economic questions re: housing

Generally speaking, is it as expensive to rent a modest apartment as it is to pay for a mortgage on a modest condo/house (depending on the area)? If that is the case, why don’t more people own property? I find it hard to believe that so many want the “convenience” of an apartment when real property seems much more flexible in that it more or less appreciates.

Secondly, what about areas which had/have rent control? What has this done to the price of non-rental property in the area?

I couldn’t speak to rent control.

But I’ve long advised my friends (in the DC area) that they should drop their 1300-1500 per month apartments and get a house. Even a small starter home would cost less than that per month. When we bought our starter hour in 1994 our mortgage was $1100/month. That was a three bedroom VA house from the late 1940s.

Or, a more recent example. A friend of mine has a 2 bedroom apartment in Northern VA. It costs he and his wife $1500 per month. Lady Chance and I have an old 1860s farm house. 3 bedroom, 1.5 acres of land, two outbuildings (one of which is a 3 bedroom guest house in need of repair but not far from being servicable) for $1700 per month.

And that doesn’t even TOUCH the mortgage interest deduction.

In short, owning your own place (if you’re going to be in place for a few years) is a real winner.

When you purchase a condo, you face several economic issues:

  1. Down payment. Frequently, one must put up a large down-payment. This can be difficult to get together.

  2. Market risk. What if you need to sell in a year, and the market has dropped?

  3. Transactions costs. It is expensive to buy and sell real property, especially if a broker is used.

The bottom line is that renting gives you more short-term flexibility.

But yes, in the long-run, owning is better.

Getting a mortgage is the biggest barrier to most people owning their own home, I think.

In order to rent a place, generally landlords are willing to rent if the rent charges will be no more than 45% of the persons gross income.

However, banks will usually not approve a mortgage that is above about 3 times the person’s annual income.

Sooo - if a person makes $20,000/year, they can theoretically afford rent of about $750/ month, however, they would only be approved for a $60,000 mortgage. While the payments on the mortgage would be lower, in most urban areas it is difficult to find a decent property for $63,000, assuming that the person had the 5% or $3,000 down required for first time home buyers.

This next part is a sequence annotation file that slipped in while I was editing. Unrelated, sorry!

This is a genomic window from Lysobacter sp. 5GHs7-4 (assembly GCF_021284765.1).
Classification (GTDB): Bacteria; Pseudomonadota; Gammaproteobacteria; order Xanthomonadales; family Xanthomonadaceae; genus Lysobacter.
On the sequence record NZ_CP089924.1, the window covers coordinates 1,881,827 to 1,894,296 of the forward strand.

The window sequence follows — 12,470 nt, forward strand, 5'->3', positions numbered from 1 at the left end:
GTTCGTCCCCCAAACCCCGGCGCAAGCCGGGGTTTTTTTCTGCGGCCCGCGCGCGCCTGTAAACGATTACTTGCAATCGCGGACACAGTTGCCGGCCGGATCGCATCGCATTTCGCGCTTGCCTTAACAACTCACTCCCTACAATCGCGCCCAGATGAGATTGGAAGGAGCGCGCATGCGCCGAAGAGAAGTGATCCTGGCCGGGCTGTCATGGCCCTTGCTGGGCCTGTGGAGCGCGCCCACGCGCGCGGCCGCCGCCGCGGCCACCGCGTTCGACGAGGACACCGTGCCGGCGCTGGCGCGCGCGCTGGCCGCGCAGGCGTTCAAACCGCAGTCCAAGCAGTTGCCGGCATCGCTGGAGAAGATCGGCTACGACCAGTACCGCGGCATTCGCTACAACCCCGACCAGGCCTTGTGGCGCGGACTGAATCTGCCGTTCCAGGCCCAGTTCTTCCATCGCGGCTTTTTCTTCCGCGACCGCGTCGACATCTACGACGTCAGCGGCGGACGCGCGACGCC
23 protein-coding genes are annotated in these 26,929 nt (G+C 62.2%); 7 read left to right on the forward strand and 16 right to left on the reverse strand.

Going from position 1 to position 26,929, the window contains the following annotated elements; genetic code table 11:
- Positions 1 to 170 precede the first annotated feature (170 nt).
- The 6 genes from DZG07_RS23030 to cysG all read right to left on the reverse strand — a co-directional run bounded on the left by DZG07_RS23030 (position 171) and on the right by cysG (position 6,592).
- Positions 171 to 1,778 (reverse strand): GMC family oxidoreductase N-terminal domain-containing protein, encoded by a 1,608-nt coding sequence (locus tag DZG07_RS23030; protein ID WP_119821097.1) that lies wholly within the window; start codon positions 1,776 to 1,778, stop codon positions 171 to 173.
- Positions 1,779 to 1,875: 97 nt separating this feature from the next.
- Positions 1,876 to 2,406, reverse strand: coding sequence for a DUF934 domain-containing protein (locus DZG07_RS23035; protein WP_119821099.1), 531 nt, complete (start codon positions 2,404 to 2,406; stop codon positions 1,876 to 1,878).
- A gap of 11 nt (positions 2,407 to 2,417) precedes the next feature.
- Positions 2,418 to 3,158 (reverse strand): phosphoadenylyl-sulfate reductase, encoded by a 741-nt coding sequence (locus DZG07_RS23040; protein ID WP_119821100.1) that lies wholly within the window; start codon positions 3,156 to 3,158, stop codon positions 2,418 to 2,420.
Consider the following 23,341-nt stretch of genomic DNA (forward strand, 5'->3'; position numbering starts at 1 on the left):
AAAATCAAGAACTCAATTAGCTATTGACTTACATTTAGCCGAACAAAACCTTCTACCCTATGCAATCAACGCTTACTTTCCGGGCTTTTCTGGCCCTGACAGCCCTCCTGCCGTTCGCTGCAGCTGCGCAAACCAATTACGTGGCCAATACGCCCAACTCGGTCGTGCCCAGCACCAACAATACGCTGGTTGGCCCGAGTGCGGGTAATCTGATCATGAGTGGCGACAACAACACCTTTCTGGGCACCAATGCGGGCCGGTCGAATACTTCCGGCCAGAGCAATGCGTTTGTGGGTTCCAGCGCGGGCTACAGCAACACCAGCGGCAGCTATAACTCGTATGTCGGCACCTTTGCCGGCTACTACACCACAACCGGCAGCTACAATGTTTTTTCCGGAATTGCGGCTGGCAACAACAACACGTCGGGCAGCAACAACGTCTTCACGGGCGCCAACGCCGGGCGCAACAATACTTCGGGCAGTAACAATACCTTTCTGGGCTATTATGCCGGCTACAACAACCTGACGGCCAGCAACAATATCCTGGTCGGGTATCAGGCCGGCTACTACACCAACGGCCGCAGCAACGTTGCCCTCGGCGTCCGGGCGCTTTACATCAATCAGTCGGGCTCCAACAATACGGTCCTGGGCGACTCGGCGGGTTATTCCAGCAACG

One of my friends had this problem - the bank assured her she could get a mortgage, but the amount she was approved for was too low to purchase anything in Calgary.

I rent out a 4 bedroom house in SAn Jose, CA for $2,500 a month. My tenant, who makes a good living as a system administrator at Yahoo!, can’t afford the $60,000 down payment to buy something similar in a nice neighborhood. He could probably buy something… but it would be a dump in a bad part of town. Why does he pay me $30,000 ay year to rent? What choice does he have?

You could have bought a home in the SJ/SF area in 2000 & today might be worth 20-30% less. In my city,
its worth about 20% less right now from the summer peak in 2000. I don’t buy because I don’t want
to have a mortgage to deal with & also, you’re kinda stuck at the location you choose. If the prices
rise & you can take a big profit, you need to buy another house to take advantage of the tax cut
but the price of a house you want to buy next has also risen by the same percent.

handy,you don’t buy houses to cash in on your profits as you clearly stated that the house you will buy will also increase.

most people buy more expensive houses because of quality of life issues and they get more interest to deduct.

Rent vs. own? For most areas of the country, it really comes down to a lifestyle choice. And depending on the area you live, renting may actually be cheaper than owning. (Don’t let anyone tell you you’re “throwing away” money when renting. After all, you’re paying for a roof over your head…)

Me - I prefer to own. We’re on our second house right now, and I think we did pretty good… 15 acres of land, log home (built in 1989), for $1200 / month.